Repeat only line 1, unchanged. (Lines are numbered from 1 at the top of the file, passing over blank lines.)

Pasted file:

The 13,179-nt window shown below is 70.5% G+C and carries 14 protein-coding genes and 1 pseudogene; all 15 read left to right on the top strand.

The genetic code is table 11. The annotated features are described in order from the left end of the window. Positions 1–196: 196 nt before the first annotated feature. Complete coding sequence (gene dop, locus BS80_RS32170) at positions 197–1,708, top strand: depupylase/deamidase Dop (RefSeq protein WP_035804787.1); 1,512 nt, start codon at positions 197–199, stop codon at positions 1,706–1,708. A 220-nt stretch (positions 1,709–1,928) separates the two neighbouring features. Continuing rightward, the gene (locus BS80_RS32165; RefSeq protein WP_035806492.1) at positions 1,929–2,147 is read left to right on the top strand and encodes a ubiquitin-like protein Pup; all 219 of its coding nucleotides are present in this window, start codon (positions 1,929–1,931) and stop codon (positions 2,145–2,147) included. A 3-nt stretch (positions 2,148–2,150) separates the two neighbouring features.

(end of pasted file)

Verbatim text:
The 13,179-nt window shown below is 70.5% G+C and carries 14 protein-coding genes and 1 pseudogene; all 15 read left to right on the top strand.